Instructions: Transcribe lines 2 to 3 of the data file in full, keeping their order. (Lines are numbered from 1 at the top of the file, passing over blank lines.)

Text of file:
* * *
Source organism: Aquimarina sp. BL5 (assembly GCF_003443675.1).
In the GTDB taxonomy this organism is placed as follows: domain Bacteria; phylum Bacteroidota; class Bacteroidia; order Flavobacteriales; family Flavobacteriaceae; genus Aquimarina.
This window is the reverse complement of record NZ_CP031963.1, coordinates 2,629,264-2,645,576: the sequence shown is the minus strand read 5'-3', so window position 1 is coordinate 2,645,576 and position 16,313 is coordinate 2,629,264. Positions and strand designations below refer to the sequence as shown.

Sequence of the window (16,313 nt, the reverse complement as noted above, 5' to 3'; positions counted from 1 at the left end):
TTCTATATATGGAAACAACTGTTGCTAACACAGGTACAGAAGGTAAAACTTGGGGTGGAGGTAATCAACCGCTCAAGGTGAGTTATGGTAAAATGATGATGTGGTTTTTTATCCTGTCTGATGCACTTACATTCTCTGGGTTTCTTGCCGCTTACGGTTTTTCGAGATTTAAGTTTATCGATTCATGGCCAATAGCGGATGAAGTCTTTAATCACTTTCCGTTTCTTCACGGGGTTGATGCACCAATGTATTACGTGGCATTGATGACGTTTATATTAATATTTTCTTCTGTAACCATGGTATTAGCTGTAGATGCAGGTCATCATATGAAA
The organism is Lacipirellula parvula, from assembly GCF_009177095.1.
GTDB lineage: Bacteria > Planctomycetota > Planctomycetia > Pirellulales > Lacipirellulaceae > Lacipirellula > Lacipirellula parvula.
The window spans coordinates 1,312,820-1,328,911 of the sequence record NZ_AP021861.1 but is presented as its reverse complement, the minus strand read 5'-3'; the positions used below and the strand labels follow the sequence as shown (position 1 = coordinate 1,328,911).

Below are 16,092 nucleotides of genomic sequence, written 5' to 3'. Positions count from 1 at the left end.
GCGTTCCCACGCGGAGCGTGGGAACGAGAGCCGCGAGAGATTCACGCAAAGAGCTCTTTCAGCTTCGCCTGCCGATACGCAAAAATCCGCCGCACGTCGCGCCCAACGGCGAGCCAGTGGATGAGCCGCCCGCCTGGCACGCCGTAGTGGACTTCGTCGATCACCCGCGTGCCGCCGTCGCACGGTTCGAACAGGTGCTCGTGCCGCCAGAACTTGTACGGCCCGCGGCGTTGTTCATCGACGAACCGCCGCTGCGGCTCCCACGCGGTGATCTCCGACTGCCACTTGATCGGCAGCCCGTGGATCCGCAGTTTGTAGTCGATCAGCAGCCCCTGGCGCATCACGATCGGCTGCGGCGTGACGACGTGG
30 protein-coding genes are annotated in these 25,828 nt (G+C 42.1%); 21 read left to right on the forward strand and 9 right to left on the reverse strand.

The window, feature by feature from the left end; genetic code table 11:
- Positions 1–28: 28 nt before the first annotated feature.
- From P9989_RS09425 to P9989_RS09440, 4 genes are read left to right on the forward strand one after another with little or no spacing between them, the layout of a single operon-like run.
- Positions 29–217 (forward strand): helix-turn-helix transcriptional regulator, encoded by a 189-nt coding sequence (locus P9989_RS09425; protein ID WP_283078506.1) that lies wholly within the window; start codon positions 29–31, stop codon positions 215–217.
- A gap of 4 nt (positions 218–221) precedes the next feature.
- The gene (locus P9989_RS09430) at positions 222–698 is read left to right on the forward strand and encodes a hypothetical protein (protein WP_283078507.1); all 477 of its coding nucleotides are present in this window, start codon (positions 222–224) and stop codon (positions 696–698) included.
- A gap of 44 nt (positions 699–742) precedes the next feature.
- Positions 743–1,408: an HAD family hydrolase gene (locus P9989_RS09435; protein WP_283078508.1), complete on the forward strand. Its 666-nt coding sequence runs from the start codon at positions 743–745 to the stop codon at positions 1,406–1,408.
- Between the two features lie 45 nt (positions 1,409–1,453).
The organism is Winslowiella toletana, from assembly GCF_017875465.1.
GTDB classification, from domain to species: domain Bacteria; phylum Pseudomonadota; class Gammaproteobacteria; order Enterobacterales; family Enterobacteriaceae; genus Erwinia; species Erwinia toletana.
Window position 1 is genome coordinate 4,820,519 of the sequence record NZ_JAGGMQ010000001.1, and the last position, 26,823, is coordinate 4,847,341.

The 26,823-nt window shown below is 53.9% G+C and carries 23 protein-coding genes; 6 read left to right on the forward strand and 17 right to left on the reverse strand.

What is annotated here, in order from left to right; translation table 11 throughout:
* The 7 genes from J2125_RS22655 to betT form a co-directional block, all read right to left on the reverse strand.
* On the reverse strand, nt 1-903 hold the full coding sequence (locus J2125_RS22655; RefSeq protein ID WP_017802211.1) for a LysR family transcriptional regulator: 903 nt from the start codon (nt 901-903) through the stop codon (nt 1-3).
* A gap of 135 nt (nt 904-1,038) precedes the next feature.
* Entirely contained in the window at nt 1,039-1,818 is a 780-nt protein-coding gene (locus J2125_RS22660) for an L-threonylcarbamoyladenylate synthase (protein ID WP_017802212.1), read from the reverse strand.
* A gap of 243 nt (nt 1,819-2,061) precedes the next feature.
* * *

In the GTDB taxonomy this organism is placed as follows: domain Bacteria; phylum Bacteroidota; class Bacteroidia; order Flavobacteriales; family Flavobacteriaceae; genus Aquimarina.
This window is the reverse complement of record NZ_CP031963.1, coordinates 2,629,264-2,645,576: the sequence shown is the minus strand read 5'-3', so window position 1 is coordinate 2,645,576 and position 16,313 is coordinate 2,629,264. Positions and strand designations below refer to the sequence as shown.